At 3:16 EST, Russia launched its first interplanetary mission in 15 years. The unmanned Phobos-Grunt probe is designed to drop a lander onto the surface of Phobos — one of Mars' two moons — and acquire soil samples from its surface before returning to Earth some time in 2014.
But the relationship between Russia's space program and the Red Planet is a tenuous one, at best — and Moscow's last interplanetary flight took place in 1988, before the collapse of the Soviet Union. In other words, this mission is as much about redeeming faith in the Russian deep-space program as it is about recovering space dirt.
The 1988 mission mentioned above was the second of two failed attempts to place a spacecraft on Phobos. The probe managed to make it to within 50 meters of the moon's surface before losing contact with Earth. the Mars 96 mission in 1996 failed even to reach Earth orbit.
"We haven't had a successful interplanetary expedition for over 15 years," said Alexander Zacharov, lead scientist at Moscow's Space Research Institute.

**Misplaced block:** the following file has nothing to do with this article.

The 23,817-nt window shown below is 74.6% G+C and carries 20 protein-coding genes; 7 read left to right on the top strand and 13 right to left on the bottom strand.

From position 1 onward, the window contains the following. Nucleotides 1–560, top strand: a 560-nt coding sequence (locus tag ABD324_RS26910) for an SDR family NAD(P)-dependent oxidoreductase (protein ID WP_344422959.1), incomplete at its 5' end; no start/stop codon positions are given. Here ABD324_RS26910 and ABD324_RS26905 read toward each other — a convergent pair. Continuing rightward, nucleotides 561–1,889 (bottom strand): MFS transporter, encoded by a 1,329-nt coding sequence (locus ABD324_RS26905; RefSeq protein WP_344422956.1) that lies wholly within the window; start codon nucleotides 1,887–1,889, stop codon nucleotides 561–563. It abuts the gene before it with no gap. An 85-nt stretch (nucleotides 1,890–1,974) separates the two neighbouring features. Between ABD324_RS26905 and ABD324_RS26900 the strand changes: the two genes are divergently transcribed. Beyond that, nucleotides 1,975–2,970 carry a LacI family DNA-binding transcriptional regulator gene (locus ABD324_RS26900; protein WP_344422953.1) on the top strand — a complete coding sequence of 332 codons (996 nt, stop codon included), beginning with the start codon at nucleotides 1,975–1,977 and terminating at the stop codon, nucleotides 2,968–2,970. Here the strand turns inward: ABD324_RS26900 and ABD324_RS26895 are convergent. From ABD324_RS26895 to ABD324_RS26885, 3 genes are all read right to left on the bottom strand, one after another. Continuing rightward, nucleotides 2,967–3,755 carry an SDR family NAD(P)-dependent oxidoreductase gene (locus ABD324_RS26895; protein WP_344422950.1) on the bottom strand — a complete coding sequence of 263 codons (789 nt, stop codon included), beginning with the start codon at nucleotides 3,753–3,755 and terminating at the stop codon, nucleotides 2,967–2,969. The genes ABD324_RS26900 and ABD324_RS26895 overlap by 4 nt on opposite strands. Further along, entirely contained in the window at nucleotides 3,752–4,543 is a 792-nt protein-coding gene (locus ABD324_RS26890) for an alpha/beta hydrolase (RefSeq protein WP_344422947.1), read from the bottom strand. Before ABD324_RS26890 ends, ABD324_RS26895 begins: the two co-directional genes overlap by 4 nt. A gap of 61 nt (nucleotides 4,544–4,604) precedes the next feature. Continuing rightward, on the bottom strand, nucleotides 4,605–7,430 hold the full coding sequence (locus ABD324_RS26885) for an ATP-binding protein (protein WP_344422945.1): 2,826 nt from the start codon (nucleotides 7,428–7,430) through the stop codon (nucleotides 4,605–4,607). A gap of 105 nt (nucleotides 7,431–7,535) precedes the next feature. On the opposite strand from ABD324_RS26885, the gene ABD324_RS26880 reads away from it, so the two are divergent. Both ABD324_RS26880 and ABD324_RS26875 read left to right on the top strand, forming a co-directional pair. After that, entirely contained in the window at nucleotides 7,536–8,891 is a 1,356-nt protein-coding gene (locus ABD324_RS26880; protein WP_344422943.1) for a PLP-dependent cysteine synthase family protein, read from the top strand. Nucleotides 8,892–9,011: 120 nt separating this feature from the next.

"In that time, the people, the technology, everything has changed. It's all new for us; in many ways we are working from scratch."
With any luck, the Institute's brand new take on space exploration will help break what many have referred to as Russia's Martian "curse" — a description that sounds a little overblown until you realize that Moscow has dispatched a total of 16 Mars-related missions in the last 50 years, and that not a single one has successfully completed its mission objectives, according to the BBC.
Many astronomers think that Phobos is an asteroid that was "captured" into orbit by Mars' gravitational pull, and that its geochemical makeup could hold clues dating back to our solar system's infancy. Assuming Phobos-Grunt does make it to Phobos (and we all have our fingers crossed), scientists hope that the soil samples recovered by the spacecraft will help shed light on processes underlying everything from planetary formation, to whether or not Mars was ever hospitable to life.
For now, however, Russia's astronomers are faced with the daunting task of simply getting the probe where it needs to be.
"There's no gravity to help you. It's like docking with a space station that has no airlock," said Pascal Lee, Mars planetary scientist at NASA's Ames Research Center.
"If I was realistic, I'd be very happy if they had a successful landing," Lee told Reuters. "We still don't know what Phobos is. It's a very vexing mystery."